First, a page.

Printable Version
Pronunciation: kahk-tayl Hear it!

Part of Speech: Noun

Meaning: 1. A mixed alcoholic drink. 2. Any mixture of unlikely ingredients, as 'a cocktail of chemical effluents in the river' or 'fruit cocktail'. 3. A horse or person lacking proper breeding (not thoroughbred). 4. A horse or other animal with a docked or cocked up tail (in the literal sense of both consituents of the compound word).

Notes: Equine cocktails get their name from the adjective cocktailed, but to say that all the guests at your party were fully cocktailed would be stretching the tolerance of this word's meaning. Other than this adjective, however, our Good Word today comes without relatives.

In Play: This cocktail is is the color it will turn you. Cocktails in their current sense have always been a mark of sophistication. We never saw Nick Charles in the "Thin Man" movie series or Dean Martin on his TV show without a cocktail in his hand. Now that few of us see cocktailed horses any more, the "mixture" sense has begun to widen: "My doctor recommended that I drink a cocktail of the juices from the Earth's most disgusting vegetation to improve my health. Early death compares well to drinking his prescription every day."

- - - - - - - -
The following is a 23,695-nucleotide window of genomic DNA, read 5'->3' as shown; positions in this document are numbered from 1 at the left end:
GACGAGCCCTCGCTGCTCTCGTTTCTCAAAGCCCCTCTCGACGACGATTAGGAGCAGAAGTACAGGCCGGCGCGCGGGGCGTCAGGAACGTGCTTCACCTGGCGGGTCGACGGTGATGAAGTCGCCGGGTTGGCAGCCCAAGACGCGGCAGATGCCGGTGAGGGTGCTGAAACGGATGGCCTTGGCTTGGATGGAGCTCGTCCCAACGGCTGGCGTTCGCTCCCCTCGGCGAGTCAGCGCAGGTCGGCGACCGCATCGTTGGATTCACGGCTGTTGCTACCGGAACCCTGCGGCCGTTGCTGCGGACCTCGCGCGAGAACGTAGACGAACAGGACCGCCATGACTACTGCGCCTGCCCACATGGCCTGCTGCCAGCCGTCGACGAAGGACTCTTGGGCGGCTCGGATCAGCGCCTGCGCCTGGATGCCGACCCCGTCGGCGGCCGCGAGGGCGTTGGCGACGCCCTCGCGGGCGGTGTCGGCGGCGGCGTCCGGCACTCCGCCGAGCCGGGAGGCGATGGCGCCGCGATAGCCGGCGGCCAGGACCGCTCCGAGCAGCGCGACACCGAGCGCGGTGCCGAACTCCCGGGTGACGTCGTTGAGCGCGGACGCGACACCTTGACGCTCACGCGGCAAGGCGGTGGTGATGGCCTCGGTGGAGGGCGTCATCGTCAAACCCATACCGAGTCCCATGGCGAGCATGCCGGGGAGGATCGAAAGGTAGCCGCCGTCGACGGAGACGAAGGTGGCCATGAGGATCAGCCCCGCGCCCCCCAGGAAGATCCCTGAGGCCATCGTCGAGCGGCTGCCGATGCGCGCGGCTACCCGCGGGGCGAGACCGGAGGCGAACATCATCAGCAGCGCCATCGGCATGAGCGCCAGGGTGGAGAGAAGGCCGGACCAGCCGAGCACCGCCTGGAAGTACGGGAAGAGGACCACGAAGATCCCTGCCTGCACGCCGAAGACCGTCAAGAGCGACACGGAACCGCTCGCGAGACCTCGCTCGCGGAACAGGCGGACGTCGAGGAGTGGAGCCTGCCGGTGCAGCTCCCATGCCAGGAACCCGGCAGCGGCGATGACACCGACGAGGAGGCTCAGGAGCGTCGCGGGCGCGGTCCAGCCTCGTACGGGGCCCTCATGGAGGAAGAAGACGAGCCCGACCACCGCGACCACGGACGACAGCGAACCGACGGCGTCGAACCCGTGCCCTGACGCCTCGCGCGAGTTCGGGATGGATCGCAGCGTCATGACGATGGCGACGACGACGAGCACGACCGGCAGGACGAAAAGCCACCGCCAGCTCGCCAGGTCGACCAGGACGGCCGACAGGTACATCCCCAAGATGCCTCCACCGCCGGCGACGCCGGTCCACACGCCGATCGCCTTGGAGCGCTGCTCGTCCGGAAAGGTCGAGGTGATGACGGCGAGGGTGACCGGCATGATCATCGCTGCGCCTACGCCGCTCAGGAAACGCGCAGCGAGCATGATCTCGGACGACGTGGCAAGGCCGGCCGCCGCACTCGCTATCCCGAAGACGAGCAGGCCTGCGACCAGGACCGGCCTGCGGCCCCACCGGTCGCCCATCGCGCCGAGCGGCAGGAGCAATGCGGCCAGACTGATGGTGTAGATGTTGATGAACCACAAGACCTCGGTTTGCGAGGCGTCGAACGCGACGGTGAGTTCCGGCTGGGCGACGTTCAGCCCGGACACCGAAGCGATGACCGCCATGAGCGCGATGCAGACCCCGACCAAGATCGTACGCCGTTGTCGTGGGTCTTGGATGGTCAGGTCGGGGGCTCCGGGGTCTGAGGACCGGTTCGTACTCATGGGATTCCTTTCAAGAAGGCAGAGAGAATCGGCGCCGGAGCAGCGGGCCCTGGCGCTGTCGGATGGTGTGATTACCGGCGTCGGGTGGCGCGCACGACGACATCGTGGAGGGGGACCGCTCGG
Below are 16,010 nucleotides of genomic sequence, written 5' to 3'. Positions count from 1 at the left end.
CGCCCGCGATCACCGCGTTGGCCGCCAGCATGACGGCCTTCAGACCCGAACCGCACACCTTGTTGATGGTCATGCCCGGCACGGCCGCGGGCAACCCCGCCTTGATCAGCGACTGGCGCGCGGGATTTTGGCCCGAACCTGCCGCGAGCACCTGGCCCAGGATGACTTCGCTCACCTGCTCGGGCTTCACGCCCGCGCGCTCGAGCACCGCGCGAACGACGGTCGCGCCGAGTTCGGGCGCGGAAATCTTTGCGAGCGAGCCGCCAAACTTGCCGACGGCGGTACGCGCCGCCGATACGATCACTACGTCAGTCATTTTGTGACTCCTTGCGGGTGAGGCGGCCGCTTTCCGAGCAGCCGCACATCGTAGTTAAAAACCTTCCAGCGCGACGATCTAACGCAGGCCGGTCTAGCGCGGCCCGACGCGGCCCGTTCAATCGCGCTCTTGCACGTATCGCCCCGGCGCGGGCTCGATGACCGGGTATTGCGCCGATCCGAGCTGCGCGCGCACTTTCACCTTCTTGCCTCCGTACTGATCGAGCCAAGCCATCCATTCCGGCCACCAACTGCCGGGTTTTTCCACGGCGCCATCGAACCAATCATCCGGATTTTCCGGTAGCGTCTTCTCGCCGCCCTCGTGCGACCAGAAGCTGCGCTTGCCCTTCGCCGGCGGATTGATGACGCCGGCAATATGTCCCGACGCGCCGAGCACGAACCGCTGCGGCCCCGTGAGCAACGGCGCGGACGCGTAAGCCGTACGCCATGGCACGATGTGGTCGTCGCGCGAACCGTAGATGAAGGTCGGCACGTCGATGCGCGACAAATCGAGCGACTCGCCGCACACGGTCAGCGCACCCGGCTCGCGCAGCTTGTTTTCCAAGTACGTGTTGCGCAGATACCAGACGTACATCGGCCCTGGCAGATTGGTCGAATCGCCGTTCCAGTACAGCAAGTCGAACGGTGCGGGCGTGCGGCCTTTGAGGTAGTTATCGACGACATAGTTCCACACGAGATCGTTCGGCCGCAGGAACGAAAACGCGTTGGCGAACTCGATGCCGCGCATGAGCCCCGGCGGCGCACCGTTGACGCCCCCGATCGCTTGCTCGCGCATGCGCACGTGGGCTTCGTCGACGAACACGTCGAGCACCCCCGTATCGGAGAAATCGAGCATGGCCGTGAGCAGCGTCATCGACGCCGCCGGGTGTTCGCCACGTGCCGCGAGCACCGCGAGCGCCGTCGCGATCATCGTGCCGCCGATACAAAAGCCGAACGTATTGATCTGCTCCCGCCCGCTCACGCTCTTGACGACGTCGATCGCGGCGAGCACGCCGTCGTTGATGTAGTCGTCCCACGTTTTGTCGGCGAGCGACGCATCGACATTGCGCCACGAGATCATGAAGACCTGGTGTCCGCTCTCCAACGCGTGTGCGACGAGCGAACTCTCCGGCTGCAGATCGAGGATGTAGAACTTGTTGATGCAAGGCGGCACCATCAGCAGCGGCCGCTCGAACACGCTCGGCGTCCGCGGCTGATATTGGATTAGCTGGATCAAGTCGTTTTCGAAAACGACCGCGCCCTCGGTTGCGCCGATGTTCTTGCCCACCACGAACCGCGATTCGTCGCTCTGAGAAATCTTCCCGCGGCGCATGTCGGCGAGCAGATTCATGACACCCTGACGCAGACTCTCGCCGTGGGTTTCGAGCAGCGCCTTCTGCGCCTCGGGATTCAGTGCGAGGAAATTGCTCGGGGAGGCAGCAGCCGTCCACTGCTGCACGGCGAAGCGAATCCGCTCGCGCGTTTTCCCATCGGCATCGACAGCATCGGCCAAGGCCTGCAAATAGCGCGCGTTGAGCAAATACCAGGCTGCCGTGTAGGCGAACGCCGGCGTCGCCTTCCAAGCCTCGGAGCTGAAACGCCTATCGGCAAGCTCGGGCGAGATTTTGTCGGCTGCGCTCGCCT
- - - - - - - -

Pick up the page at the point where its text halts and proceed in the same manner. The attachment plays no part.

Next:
Word History: Although this word is relatively new (first published in 1808), no one knows where it came from. Because cock and tail have so many meanings, a plethora of speculations has arisen. H. L. Mencken is known for the most in-depth research on the subject, and he came up with several suggestions. During the Colonial period, when the casks were nearly empty in the inns, the tailings (dregs) would be mixed and sold at a reduced price, poured from the cock (tap) of the cheaper firkin (cask). Patrons came to call this drink cock tailings, later shortened to cocktail. This tale fits the sense of less than thoroughbred origins, but does not refer to a mixed drink. I prefer a story about the Haitian apothecary Antoine Peychaud, famous for his Peychaud bitters. At his parties in the French quarter of New Orleans in the 1790s, Peychaud is said to have served a mixed brandy drink in a coquetier "eggcup", pronounced roughly [cocktyay]. Folk etymology might very well have converted the French word into English cocktail. (Next time you have a cocktail in your hand, please drink a toast to Chris Rogers for suggesting this fascinating Good Word.)

Dr. Goodword,

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